You've Been Framed

Hollywood’s favourite eyewear designer, Tom Davies, on making a spectacle of himself and kitting out The Matrix

By Tom Davies

February 14 2023

One of the greatest pleasures of my job as CEO and designer of my bespoke eyewear label, TD Tom Davies, is meeting fascinating people. To bespoke someone, I need to get to know them. Your eyewear defines how people perceive you, so I not only make your nose look smaller or stop the frames from slipping off your face, I ensure I’m expressing your personality.

Everyone has a fascinating story to tell – not just celebrities (although I see a lot of those), but the person who understands that great glasses can’t be loved when they cost £100 and are 2-for-1! When I’m chatting to my customers, the most important part of the process is getting to know them. And so it was that I found myself in front of Ranald MacDonald, CEO of Boisdale and Editor & Chief of this fine publication. I was asking my usual questions for the fitting, but he turned the tables on me and persuaded me to share my story.

Tom Davies designs featured in The Matrix
Tom Davies designs featured in The Matrix

I graduated from university in the UK with a major in film history and the rest of my degree was modular, including life drawing, animation, and photography, which really suited me. I travelled to Hong Kong in 1997 and was offered five jobs within two weeks of arriving. I was initially going to be a mobile phone designer, and only went to the interview for a product designer out of politeness. But the owner of the company convinced me that eyewear was the world’s most important area of design. He was right!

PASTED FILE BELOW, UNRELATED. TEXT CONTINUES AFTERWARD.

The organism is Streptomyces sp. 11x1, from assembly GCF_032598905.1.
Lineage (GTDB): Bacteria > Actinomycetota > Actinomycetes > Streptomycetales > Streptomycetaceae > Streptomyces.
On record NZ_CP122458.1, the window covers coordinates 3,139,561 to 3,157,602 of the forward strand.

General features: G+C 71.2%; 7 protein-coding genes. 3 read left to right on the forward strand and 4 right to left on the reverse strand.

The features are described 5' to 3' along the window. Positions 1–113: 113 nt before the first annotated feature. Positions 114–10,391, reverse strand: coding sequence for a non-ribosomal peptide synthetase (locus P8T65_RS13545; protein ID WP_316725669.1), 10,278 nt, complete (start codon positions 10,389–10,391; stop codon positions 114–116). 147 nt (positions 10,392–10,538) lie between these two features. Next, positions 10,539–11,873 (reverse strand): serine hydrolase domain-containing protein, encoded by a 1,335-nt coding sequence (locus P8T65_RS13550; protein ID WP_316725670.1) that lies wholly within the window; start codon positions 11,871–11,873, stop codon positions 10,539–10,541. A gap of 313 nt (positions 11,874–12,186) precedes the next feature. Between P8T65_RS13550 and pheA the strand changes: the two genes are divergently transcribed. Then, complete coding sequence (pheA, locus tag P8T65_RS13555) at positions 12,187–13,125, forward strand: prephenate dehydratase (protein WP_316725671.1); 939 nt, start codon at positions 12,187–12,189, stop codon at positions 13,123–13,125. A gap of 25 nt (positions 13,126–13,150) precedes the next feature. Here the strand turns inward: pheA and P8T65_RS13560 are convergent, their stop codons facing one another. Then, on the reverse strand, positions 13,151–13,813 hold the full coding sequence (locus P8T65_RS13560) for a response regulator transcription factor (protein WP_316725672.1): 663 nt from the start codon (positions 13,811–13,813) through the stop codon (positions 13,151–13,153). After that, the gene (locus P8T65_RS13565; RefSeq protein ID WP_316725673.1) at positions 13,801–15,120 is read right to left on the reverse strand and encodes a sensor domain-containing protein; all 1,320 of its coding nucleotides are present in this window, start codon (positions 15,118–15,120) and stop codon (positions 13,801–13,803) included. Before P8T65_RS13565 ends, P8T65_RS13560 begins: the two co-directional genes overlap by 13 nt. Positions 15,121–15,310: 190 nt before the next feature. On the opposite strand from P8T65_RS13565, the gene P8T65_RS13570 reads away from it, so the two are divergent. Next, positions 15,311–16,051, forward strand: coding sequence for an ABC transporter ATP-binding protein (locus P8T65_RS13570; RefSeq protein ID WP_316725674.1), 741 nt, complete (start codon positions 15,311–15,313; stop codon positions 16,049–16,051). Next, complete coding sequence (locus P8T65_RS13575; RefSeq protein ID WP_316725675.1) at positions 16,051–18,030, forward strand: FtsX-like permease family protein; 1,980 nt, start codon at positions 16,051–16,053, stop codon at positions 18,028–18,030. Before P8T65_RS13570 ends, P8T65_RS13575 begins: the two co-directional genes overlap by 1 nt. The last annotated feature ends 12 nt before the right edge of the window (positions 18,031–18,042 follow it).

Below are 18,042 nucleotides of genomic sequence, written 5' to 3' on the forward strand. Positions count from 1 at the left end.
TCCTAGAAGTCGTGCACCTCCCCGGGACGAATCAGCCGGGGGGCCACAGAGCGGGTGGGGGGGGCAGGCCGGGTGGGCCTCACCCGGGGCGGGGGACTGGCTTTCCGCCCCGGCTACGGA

While the main route into eyewear design is from fashion design or optometry, my very first job was frame design, which my degree helped with. You genuinely change people’s lives for the better with this area of design. I realised I faced a major problem about three days into my first job: most people really hate their glasses, which I hadn’t appreciated before. There are very few people (I’d like to say they are my customers!) who genuinely love their eyewear. If you are one of those people who thinks glasses make you look older, or unattractive, or uncomfortable because they don’t fit, or who wishes you never had to wear glasses again, then know this: made correctly, glasses can make you appear younger and better-looking while being comfortably balanced on your face so they don’t bother you in the slightest.

During my time in Hong Kong, I used my employer’s workshop to re-make frames from my collection to properly fit friends and family. Small changes to size, colour, and shape worked wonders. I developed a set of design principles that brought symmetry to the face, and I found I could achieve different effects with different thicknesses of materials and small design details.

When some fifty happy people started reordering more and more frames from me, I told my boss I was off back to London and set up my own brand. In the early days I had my bespoke glasses made in a factory in Japan. I charged £5,000 for each frame and they cost me £1,000 each. Then, Chairman Lee of Samsung in South Korea blessed me with an order of such magnitude that I had enough money to set up my own factory and back I went to Hong Kong.

I spent another year hiring and training a team to make bespoke eyewear and over the years the factory grew to 100 staff. In the meantime, my business went global, and I sprouted up in 70 countries with 1,000 outlets around the world and offices in Asia, America and London, where I now have a factory and five shops. I’ve developed a system where I can train someone to do what I do and charge 10% of what it costs to see me personally. Each year I could fill Wembley
Stadium with people wearing my bespoke glasses.

Tom Davies created the frames for Emma Stone as Cruella de Vil in Cruella
Tom Davies created the frames for Emma Stone as Cruella de Vil in Cruella

There are no supporting businesses in the UK where I can buy raw materials such as hinges and screws, so my vision was to move the bespoke business to London, then move broader production and component supply to China. I can tell you I am the embarrassed holder of more than two million air miles and frankly the travel was starting to get to me. People had long ago stopped calling me a young designer, so at age 40 I decided to bring the entire production to London. That took two years of planning and in 2018 I opened the doors in West London to what I think is the finest eyewear factory in the world.